It’s that time of year again when peak blossom frenzy hits Japan. Although the weather may not always be perfect, the national pastime of sitting beneath a cherry tree and drinking the day away, known as 'hanami', is on everyone’s mind. Of course, doing so requires some preparation and etiquette. Plus, this year, many Tokyo parks are discouraging people from gathering in large groups – even outdoors. So be safe and take note of these things to watch out for.
DO: COME PREPARED
Hanami season is one of the busiest times to be outdoor, and getting to sit beneath a blossoming tree and admire the flowers (read: drink and be merry with friends and busy yourself with absolutely anything but the flowers) requires a bit of planning akin to going to a major outdoor festival.
You want a good spot? Get there early. Some companies make the new recruits head out in the morning to nab a spot (this practice is known as basho-tori). You could find a friend crazy enough to do the same, or just head out early with a group.
Bring a tarp; do as the locals do and get a blue one from Donki if you want to blend in, and a straw one for insulation. Have enough food and drinks to last you a while (the konbini around the corner will most certainly be sold out or have massive queues).
You’ll also need an iron bladder – the queues for toilets in parks rival those for popular ramen joints at peak hours – and something noticeable to stand out (flowers, a sign, a tall person who stays standing) so latecomers can find you between the hundreds of revellers.
DON’T: JUST SIT ANYWHERE
Sure, standing still and staring up at a tree can be done virtually anywhere without causing too much nuisance, but when it comes to properly plonking yourself down for a hanami, do know that not all places are created equal. Some major parks and popular hanami spots don’t allow sitting down and having a proper picnic – often to alleviate congestion and also to save the trees. It’ll generally be signposted quite clearly (‘NO HANAMI’ signs being the most popular) – ignore them at your own peril.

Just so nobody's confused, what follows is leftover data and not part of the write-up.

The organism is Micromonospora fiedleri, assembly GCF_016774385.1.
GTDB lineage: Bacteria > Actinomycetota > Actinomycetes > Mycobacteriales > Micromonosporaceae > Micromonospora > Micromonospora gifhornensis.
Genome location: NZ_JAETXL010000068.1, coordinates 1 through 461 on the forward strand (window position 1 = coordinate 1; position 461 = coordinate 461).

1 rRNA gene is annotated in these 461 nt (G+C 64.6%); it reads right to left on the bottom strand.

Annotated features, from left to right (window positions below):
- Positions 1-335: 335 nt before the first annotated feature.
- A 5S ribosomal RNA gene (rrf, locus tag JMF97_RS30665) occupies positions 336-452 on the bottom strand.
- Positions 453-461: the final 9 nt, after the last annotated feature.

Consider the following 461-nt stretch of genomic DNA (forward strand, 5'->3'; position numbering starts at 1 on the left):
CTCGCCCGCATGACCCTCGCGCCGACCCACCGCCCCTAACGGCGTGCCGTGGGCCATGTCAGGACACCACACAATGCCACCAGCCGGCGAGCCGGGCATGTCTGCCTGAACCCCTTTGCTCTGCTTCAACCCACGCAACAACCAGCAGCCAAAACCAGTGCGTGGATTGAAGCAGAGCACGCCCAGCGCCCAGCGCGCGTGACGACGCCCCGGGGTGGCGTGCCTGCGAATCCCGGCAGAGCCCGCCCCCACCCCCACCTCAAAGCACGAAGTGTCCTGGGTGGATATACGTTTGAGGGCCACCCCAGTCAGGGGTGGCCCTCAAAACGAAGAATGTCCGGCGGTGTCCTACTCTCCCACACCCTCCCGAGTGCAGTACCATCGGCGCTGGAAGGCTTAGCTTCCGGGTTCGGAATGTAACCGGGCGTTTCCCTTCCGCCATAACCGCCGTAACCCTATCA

The most notable is Shinjuku Gyoen, which forbids bringing in musical instruments, alcoholic beverages and big things to sit on like chairs, although having a booze-free, low-noise hanami is fine. In other places, be sure to not take up too much space, so everyone can enjoy a slice of the fun. To be safe, check in advance, and otherwise ogle at the blossoms while sauntering around.
DO: HOLD YOUR LIQUOR
Hanami season is as much about enjoying a drink or five beneath a tree as it is about the blossom – however, making a loud nuisance of yourself is rather frowned upon. In fact, many parks explicitly state that inconveniencing others is illegal, and you may be asked to leave if you get particularly rowdy. Luckily, we like our booze with our food here in Tokyo, and there’s no shame in snacking alongside your drink to keep your tolerance high.
DON’T: TARNISH THE BLOSSOM
You may think those blossoms would make for beautiful hair accessories or that branch would look good in your room, but please, don’t start plucking at the tree. First of all, you’ll ruin the experience for others (who wants to sit under a tree with its branches missing?).
Secondly, cherry blossom trees are actually quite vulnerable. Seeing as a specific bug species apparently invading the trees these days, and nicks in their bark can lead to a higher chance of them attracting even more diseases, they don’t need any more stress. In many places, this is a punishable offence that may lead to a fine. Don’t be that person.
DO: CARRY YOUR TRASH
Yes, we know: Tokyo doesn’t exactly have an abundance of trash cans. That’s not a reason to litter, though; after a day of hanami, you’ll find that parks aren’t as trash-strewn as you may expect compared to places abroad. Major parks will often have a couple of containers for the occasion, but they tend to fill up rather quickly.
Do as the locals do and carry your trash home, or if there is enough space in the bin, be sure to separate it properly: 燃える for combustible, 燃えない for incombustible, ビン or びん for bottles and カン for cans. The sakura trees will thank you.